10 Tips for Preparing Plants for Wintering Indoors
Does Moving a Plant Inside or Outside Cause Stress?
Although I love the advent of autumn with its cool temperatures, brilliant leaf colors, crystal blue skies, and harvest festivals, I am never completely mentally ready to let the summer go. For me, nothing signifies the end of summer more than moving my indoor plants from their outdoor summer homes into the house for the winter.
It seems like a redundancy, bringing houseplants indoors, but many of us in temperate zones spend summer with at least some of our indoor plants outdoors to give them a growth burst or to enhance outdoor living areas. Taking houseplants outside also gives us an opportunity to clean hidden indoor spaces and give our homes a fresh, uncluttered summer look. It's a pleasant change.
But as the time to bring houseplants indoors approaches, we need to prepare them and their indoor environment for healthy winter living by lessening the stress that can be caused by the forced migration we impose.
10 Tips for Preparing Indoor Houseplants for Healthy Winter Living
- Start by taking a micro-environment assessment of the temperature fluctuations in your house. You want to keep plants away from direct cold drafts and hot air vents. You may have to rearrange furniture or acquire tall plant stands and wall or ceiling plant hangers to keep plants away from hot and cold extremes.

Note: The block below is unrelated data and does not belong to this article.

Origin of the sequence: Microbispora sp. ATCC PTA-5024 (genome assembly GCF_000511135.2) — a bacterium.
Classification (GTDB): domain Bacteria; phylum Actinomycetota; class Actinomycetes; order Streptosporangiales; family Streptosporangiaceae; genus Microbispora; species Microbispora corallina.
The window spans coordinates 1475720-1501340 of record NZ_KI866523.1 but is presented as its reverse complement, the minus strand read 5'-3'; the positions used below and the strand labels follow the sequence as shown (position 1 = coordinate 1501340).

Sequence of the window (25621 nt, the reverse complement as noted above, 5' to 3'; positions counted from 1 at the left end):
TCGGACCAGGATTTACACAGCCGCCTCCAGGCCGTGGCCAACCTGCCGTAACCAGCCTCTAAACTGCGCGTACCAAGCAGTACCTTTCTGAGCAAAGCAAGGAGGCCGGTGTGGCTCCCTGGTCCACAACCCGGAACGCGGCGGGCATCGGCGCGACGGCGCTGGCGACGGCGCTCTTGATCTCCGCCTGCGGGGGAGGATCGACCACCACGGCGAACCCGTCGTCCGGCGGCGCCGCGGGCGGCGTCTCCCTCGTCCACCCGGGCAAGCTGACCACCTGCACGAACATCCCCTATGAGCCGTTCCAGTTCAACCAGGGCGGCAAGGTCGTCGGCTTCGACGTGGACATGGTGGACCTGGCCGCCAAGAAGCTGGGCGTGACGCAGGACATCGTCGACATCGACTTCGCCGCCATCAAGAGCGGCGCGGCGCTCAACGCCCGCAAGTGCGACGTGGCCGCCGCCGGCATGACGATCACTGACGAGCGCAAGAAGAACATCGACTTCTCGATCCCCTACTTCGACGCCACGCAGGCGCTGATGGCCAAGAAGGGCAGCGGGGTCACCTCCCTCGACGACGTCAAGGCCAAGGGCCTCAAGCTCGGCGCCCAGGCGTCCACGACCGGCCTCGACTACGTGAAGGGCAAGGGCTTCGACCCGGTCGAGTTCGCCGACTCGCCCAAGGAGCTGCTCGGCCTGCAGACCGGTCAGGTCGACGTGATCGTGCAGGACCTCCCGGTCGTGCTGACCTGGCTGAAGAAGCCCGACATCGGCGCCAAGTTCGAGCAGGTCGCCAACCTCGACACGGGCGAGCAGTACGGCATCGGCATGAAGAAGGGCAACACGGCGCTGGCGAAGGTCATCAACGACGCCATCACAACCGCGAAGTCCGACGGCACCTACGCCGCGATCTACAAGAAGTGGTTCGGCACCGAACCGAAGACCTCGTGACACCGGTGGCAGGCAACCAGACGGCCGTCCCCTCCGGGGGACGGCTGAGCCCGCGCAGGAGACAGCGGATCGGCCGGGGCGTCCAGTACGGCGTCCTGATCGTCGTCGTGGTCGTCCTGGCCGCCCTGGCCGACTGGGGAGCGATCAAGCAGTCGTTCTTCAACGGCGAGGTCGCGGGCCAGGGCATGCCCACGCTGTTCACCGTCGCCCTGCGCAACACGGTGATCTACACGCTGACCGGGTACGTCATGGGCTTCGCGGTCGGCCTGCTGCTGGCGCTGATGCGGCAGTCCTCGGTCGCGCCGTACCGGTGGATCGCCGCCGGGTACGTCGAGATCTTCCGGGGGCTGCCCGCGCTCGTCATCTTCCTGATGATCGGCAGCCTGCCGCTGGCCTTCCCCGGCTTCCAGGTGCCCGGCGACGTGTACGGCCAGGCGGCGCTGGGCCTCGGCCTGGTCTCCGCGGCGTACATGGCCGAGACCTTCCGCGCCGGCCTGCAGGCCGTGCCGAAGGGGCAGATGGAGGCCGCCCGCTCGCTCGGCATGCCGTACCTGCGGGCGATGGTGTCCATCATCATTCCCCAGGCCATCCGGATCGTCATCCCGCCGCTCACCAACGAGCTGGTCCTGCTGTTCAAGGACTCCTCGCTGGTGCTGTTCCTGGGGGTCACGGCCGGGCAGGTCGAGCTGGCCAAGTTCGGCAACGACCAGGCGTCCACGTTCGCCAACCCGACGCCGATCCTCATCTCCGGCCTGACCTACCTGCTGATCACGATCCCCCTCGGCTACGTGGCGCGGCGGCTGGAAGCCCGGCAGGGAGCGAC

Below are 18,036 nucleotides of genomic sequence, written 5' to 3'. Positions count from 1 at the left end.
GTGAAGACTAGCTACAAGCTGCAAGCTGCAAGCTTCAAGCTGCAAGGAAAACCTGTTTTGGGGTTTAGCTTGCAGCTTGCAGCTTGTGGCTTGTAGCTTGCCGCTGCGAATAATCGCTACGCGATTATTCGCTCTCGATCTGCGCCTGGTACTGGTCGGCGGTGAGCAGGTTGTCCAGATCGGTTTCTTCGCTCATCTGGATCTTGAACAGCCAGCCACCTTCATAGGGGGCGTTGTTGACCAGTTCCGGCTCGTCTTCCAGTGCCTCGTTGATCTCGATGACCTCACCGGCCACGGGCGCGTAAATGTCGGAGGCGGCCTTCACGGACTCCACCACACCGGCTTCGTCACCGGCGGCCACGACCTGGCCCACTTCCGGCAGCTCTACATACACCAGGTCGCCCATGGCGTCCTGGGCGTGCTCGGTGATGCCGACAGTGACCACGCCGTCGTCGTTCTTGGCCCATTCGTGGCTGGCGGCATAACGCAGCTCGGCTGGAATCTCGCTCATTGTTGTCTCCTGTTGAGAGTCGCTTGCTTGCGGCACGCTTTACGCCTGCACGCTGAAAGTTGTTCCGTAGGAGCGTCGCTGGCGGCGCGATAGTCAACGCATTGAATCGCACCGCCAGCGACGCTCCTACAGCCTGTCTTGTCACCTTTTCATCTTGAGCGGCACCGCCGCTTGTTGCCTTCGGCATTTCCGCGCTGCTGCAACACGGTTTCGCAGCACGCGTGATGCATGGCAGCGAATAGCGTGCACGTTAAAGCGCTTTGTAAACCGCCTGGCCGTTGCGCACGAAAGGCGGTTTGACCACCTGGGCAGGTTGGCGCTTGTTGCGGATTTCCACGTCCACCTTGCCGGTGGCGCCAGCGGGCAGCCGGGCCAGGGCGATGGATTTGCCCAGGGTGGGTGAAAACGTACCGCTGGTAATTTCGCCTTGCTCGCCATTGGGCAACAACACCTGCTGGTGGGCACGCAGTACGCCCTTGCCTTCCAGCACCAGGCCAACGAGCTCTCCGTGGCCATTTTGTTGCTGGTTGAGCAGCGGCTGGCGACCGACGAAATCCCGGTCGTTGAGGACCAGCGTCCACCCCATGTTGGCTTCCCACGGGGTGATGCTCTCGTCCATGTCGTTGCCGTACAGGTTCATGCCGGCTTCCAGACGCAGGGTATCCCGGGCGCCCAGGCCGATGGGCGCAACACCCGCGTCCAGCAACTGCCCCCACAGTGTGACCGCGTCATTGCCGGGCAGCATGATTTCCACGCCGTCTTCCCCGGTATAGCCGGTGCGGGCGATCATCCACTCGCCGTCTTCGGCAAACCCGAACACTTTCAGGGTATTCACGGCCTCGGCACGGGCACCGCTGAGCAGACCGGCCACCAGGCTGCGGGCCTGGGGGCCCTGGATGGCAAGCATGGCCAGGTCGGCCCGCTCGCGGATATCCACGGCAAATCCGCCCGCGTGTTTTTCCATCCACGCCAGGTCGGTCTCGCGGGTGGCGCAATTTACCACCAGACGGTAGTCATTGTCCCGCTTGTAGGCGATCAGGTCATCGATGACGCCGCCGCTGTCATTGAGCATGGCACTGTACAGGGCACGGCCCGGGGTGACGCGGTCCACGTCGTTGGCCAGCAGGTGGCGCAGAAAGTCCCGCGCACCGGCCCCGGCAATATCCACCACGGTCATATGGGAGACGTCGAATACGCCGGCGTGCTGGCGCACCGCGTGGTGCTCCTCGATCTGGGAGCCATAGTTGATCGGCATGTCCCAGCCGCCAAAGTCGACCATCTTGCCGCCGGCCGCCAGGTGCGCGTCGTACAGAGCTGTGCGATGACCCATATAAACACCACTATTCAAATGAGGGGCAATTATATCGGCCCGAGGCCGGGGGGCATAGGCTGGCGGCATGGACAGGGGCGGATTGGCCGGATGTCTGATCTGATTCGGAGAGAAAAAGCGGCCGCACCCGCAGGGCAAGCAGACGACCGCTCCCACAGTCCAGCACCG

- Prepare to mimic the relative light conditions the plants grew in during the summer. For example, spider plants and Christmas cactus will do better in brighter conditions than those tolerated by low-light lovers like schefflera. Choose a window with a southern exposure for plants that do well in brighter conditions or a window with a northern exposure for those that can do well at lower light levels.
- If you have pets who like plants, and many do, prepare for putting the plants where pets can’t get at them. Not only don’t you want your plants damaged by curious paws and mouths, you also don’t want your plants to harm your pets. As a precaution, refresh your knowledge of household plants known to be toxic to pets.
- Keep the plants in the containers they lived in while outdoors. This is not the time to disturb their roots, which would encourage new growth.
- Inspect the leaves, stems, and soil for plant pests and other insects. Remove them by hand or use an organic houseplant insecticidal soap safe for humans and pets. (If you decide to use an insecticidal soap, apply it after the final shower and air drying. See Tip 10 below.) Over the years, I have found some rather fascinating creatures making themselves at home with the houseplants that have summered outdoors. Among them were spiders, ants, earthworms, and wasps.
- Cut away any dead or damaged leaves and stems, disinfecting your cutting tools, with household bleach followed by a clean water rinse, from one plant to another to avoid infecting a healthy plant. Remove all dead and rotting plant material from the surface of the soil.
- Refrain from pruning away healthy leaves and stems. Heavy pruning will encourage new growth, just as repotting. Remember that we want the plants to rest, not to embark on a growth spurt.